https://www.nyulawglobal.org/globalex/Saudi_Arabia.html

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2 hours ago, Ashvazdanghe said:

@Ashvazdanghe

Personally, I view the conflict between the Saudi leadership and factions of the Muslim Brotherhood (MB) as a fight between competing elements rather than distinct camps. Many of the MB militants in the KSA are not ideologically distinct from the Wahhabi–Salafi clerical establishment, but merely differ in their opposition to elements of the Saudi political elite (royal family). In many cases, the MB militants are, if anything, more bigoted and sectarian than some of the pro-establishment clerics. The MB militants are trying to establish a more “populist” version of Wahhabi–Salafi governance than that which is promoted by the Saudi political elite. These MB militants have often sided with pro-Qatari elements of Daesh in criticising the corruption and modernising influence of the Saudi royal elite, especially under MbS. These elements are also being courted by the West and Israel: given ongoing concerns about the KSA’s slow drift toward Russia, China, and Iran, NATO and Co. need to utilise disaffected Islamists within the KSA as “leverage” vs. MbS.

The Saudi elite under MbS has unsettled the West and Israel by forging closer economic ties with China, considering Russian military aid, and making on-and-off overtures to Iran. Although MbS has sided with the West and Israel on Yemen, in other respects he has proven more unpredictable than, say, pro-Western puppets such as Muhammad bin Nayef (MbN) and Alwaleed bin Talal (AbT), both of whom, like longtime Saudi intelligence chief Bandar bin Sultan, represent the “comprador” vs. the “nationalist” elements within the Saudi elite. These latter elements are close to the Bush–Clinton–Obama consortium as well as Qatar-linked, pro-Turkish elements of the MB. Bin Sultan, in particular, has long enjoyed good relations with Turkey’s Erdoğan and played the role of senior operative in coordinating Saudi–Qatari–Turkish operations in Syria at the behest of the Anglo-Saxons and Zionists. Hamas sided with this nexus vs. Assad, too. So the matter is clearly more complicated than the simplistic view of the MB as “good cops” vs. Saudi “bad cops.”

In the event of a wider war in the MENA, Turkey and its financial patron Qatar would likely support Wahhabi–Salafi “populists” within the MB, including Yemen’s al-Islah, and Daesh as weapons vs. the “nationalist” Saudi elite by supporting the detachment of Hejaz from the KSA. At this point I think the West realises that it is gradually losing its influence over the KSA and must take drastic measures to prevent the KSA from entering into rapprochement with Iran over time, given that Russian and Chinese influence in the kingdom is undermining Western hegemony. The West and Israel will increasingly support an alliance of the MB and Daesh under MbN, AbT, bin Sultan, and Erdoğan vs. the “nationalist” Saudi faction (MbS). Turkey, Qatar, and Pakistan are already unifying their support for a pan-Islamist “Sunni” bloc vs. Russia, China, and Iran. I think the risk of a Western-led coup vs. MbS within the next five years is rather high.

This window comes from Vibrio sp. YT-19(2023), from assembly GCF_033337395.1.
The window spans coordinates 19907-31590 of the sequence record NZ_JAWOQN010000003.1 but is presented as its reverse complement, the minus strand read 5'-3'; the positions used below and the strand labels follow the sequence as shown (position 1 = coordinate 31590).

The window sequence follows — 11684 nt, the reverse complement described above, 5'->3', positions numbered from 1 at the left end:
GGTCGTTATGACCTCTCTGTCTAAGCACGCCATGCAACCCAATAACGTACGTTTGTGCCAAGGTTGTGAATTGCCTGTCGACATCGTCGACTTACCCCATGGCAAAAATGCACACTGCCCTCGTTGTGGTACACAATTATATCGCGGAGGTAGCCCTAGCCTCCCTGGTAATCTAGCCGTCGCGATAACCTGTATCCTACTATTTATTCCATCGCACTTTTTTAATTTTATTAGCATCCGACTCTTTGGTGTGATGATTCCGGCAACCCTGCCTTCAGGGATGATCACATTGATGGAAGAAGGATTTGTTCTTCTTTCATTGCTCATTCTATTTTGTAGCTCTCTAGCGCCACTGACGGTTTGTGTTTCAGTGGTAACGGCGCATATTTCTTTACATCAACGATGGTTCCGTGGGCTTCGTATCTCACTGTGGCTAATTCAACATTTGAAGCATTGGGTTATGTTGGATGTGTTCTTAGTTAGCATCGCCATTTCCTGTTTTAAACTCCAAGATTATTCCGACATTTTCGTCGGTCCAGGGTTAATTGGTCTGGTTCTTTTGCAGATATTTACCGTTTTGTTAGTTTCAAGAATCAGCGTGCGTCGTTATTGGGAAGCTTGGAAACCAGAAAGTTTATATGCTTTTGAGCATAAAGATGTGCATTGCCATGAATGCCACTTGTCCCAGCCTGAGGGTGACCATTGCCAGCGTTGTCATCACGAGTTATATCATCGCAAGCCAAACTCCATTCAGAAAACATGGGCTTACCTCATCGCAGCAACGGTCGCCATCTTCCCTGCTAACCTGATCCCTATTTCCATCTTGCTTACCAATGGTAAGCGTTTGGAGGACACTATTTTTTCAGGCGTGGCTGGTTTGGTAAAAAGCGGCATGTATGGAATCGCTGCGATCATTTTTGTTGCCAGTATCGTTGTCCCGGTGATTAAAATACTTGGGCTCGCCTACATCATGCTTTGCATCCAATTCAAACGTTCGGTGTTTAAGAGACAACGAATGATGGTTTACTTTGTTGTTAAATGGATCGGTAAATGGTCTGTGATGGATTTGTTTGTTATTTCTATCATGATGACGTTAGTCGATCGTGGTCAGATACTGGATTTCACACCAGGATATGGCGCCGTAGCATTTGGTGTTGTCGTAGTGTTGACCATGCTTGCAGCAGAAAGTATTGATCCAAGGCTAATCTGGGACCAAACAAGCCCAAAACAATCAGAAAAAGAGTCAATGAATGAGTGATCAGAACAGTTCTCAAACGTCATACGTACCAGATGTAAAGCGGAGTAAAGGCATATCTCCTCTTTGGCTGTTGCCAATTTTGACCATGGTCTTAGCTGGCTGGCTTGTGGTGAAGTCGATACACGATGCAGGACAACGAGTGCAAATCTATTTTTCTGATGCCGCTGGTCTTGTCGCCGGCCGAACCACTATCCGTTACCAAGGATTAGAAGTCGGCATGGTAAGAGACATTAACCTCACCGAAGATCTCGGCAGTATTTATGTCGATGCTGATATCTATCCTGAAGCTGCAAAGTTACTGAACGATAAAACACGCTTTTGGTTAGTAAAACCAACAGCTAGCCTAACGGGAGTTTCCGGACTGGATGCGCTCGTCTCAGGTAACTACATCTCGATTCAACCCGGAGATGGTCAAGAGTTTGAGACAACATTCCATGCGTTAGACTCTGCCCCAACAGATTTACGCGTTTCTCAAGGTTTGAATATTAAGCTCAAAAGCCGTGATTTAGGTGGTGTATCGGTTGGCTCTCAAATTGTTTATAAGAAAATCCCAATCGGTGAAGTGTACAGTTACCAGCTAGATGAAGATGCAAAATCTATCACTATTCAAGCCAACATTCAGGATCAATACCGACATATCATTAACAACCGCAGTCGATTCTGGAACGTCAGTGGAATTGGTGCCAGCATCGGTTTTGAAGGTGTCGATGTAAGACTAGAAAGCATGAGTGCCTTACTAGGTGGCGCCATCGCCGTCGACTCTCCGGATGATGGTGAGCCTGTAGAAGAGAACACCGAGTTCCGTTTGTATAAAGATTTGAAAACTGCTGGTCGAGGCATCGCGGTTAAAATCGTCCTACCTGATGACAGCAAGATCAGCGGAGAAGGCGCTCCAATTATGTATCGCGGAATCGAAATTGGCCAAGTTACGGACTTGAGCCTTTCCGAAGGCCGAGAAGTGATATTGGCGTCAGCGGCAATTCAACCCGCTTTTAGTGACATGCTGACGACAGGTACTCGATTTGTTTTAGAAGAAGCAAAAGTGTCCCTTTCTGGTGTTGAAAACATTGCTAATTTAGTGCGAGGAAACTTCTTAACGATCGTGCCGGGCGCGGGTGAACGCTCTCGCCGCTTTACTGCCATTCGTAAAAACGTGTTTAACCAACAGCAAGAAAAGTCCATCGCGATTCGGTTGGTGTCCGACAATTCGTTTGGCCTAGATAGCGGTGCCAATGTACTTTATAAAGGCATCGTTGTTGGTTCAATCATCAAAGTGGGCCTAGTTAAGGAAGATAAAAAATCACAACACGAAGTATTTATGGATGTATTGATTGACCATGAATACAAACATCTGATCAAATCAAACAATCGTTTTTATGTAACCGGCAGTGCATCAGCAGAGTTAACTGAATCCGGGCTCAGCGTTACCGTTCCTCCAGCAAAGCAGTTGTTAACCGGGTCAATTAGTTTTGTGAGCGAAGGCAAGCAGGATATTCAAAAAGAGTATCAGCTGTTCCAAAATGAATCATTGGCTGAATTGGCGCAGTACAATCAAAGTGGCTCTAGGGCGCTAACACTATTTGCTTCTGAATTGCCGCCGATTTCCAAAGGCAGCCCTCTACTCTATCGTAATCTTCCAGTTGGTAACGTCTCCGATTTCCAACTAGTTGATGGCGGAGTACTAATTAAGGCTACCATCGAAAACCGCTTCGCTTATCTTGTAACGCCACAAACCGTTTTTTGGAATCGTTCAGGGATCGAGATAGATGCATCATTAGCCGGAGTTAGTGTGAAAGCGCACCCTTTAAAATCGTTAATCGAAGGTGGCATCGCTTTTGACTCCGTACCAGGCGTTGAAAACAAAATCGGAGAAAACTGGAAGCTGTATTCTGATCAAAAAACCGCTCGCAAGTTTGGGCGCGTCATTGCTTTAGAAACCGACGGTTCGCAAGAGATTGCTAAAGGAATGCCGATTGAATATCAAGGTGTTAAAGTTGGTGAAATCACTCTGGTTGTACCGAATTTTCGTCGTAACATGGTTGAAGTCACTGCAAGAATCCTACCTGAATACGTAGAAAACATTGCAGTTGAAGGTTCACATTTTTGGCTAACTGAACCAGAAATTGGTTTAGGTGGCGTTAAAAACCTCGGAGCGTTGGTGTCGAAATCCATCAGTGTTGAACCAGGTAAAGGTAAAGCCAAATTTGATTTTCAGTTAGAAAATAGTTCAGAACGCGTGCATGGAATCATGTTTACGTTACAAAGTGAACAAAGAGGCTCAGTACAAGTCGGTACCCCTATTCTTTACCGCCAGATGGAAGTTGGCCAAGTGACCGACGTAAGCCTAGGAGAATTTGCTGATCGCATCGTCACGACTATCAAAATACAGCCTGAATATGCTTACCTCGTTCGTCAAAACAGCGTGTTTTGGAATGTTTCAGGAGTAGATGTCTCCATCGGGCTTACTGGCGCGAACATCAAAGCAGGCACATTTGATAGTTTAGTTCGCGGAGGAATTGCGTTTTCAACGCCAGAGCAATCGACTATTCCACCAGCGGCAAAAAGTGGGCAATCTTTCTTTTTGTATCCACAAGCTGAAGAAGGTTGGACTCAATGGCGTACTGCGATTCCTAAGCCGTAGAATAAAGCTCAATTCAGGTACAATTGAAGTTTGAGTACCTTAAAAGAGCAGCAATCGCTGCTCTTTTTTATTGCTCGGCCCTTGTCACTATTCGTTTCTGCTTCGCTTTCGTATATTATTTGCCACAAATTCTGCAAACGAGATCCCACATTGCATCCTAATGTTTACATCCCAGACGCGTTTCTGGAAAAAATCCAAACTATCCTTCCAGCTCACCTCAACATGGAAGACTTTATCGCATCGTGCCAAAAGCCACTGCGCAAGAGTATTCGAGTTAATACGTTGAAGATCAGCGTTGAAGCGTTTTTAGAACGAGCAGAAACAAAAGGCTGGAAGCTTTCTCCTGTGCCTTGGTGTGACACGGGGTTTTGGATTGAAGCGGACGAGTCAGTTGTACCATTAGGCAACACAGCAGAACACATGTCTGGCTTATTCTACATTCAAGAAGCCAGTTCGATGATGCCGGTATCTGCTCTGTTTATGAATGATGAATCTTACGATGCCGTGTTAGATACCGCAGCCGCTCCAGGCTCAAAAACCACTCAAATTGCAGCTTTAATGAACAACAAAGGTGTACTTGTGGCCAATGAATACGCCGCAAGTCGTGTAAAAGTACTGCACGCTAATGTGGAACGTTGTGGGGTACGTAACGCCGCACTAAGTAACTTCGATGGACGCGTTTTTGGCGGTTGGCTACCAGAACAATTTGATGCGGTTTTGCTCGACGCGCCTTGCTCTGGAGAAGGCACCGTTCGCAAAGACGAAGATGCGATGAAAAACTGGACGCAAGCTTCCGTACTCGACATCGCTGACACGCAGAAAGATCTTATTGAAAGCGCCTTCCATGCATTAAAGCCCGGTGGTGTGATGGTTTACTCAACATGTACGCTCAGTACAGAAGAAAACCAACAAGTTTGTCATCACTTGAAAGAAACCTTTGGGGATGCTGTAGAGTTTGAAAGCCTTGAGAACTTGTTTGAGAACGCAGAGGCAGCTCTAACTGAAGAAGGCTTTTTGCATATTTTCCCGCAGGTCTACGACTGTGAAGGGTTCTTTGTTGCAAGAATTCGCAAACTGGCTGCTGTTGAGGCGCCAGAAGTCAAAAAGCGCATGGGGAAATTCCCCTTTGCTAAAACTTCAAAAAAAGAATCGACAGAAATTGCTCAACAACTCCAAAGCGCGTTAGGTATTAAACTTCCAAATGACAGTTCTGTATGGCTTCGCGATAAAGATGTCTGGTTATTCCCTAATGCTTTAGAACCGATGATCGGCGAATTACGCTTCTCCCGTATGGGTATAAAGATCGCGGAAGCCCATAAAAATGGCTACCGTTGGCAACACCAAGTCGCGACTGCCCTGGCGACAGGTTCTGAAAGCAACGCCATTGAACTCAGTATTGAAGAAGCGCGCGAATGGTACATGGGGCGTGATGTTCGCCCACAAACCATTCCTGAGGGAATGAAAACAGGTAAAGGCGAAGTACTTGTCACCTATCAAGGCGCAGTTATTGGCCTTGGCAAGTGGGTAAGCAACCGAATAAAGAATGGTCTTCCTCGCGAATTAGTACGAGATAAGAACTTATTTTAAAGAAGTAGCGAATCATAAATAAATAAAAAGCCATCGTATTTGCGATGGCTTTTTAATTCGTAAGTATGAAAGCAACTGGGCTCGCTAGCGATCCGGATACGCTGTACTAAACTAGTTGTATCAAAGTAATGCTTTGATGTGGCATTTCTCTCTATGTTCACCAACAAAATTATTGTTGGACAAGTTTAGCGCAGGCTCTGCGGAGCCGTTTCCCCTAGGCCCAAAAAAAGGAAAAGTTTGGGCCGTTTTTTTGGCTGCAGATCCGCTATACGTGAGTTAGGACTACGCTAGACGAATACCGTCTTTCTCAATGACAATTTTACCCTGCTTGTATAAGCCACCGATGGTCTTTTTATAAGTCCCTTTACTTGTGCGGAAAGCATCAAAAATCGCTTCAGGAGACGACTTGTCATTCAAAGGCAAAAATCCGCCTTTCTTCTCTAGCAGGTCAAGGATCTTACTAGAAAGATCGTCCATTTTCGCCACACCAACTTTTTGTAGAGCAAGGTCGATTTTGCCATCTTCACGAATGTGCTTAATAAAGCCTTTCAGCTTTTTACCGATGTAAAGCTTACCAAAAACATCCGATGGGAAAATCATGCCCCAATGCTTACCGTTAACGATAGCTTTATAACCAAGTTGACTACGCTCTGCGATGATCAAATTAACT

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This is on the FT, but not behind a paywall, basically because it's a big ad by the Saudis:

https://ft-ithra.trunky.net/cultural-renaissance-in-saudi-arabia??utm_source=FT&utm_medium=Premium_Native_Amplification

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On 1/16/2022 at 10:37 AM, Northwest said:

The Saudi elite under MbS has unsettled the West and Israel by forging closer economic ties with China, considering Russian military aid, and making on-and-off overtures to Iran.

I am not sure how true all of that is. Certainly in 2020 there was a lot of press coverage of private flights between Israel and Saudi carrying Netanyahu. 

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They seem to be having a go at the slums of Jeddah, and there's a racial undertone to the move.

 

Screenshot 2022-01-26 at 17.48.44.pngScreenshot 2022-01-26 at 17.49.01.pngScreenshot 2022-01-26 at 17.49.23.pngScreenshot 2022-01-26 at 17.49.47.png